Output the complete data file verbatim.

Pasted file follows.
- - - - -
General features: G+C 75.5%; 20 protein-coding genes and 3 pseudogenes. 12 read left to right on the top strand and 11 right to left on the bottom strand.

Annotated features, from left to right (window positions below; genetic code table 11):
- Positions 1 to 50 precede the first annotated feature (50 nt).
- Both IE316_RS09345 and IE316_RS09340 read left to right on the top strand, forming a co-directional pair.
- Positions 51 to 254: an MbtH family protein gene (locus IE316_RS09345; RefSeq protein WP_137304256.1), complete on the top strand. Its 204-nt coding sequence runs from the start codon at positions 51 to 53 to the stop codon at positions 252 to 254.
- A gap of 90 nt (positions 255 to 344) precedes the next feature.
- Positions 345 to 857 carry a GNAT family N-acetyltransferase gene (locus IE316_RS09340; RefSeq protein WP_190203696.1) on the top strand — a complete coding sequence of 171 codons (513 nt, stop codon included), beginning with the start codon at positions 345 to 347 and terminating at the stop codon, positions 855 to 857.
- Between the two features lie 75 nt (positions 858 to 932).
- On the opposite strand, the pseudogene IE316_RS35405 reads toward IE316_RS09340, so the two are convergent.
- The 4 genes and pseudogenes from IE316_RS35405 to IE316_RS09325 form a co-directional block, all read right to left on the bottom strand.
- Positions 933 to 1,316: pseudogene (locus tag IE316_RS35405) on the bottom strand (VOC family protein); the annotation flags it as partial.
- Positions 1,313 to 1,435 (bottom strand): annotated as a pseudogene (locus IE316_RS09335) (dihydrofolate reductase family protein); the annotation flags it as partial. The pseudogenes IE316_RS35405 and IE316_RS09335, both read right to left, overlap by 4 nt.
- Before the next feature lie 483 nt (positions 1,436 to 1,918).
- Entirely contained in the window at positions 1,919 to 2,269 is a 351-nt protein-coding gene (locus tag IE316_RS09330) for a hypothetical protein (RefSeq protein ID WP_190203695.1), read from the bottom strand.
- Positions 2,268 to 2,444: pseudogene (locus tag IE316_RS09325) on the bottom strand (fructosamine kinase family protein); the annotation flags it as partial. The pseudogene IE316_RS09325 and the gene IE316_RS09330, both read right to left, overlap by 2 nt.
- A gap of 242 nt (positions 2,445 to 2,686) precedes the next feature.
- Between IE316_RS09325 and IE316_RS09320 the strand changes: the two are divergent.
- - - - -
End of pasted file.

General features: G+C 75.5%; 20 protein-coding genes and 3 pseudogenes. 12 read left to right on the top strand and 11 right to left on the bottom strand.

Annotated features, from left to right (window positions below; genetic code table 11):
- Positions 1 to 50 precede the first annotated feature (50 nt).
- Both IE316_RS09345 and IE316_RS09340 read left to right on the top strand, forming a co-directional pair.
- Positions 51 to 254: an MbtH family protein gene (locus IE316_RS09345; RefSeq protein WP_137304256.1), complete on the top strand. Its 204-nt coding sequence runs from the start codon at positions 51 to 53 to the stop codon at positions 252 to 254.
- A gap of 90 nt (positions 255 to 344) precedes the next feature.
- Positions 345 to 857 carry a GNAT family N-acetyltransferase gene (locus IE316_RS09340; RefSeq protein WP_190203696.1) on the top strand — a complete coding sequence of 171 codons (513 nt, stop codon included), beginning with the start codon at positions 345 to 347 and terminating at the stop codon, positions 855 to 857.
- Between the two features lie 75 nt (positions 858 to 932).
- On the opposite strand, the pseudogene IE316_RS35405 reads toward IE316_RS09340, so the two are convergent.
- The 4 genes and pseudogenes from IE316_RS35405 to IE316_RS09325 form a co-directional block, all read right to left on the bottom strand.
- Positions 933 to 1,316: pseudogene (locus tag IE316_RS35405) on the bottom strand (VOC family protein); the annotation flags it as partial.
- Positions 1,313 to 1,435 (bottom strand): annotated as a pseudogene (locus IE316_RS09335) (dihydrofolate reductase family protein); the annotation flags it as partial. The pseudogenes IE316_RS35405 and IE316_RS09335, both read right to left, overlap by 4 nt.
- Before the next feature lie 483 nt (positions 1,436 to 1,918).
- Entirely contained in the window at positions 1,919 to 2,269 is a 351-nt protein-coding gene (locus tag IE316_RS09330) for a hypothetical protein (RefSeq protein ID WP_190203695.1), read from the bottom strand.
- Positions 2,268 to 2,444: pseudogene (locus tag IE316_RS09325) on the bottom strand (fructosamine kinase family protein); the annotation flags it as partial. The pseudogene IE316_RS09325 and the gene IE316_RS09330, both read right to left, overlap by 2 nt.
- A gap of 242 nt (positions 2,445 to 2,686) precedes the next feature.
- Between IE316_RS09325 and IE316_RS09320 the strand changes: the two are divergent.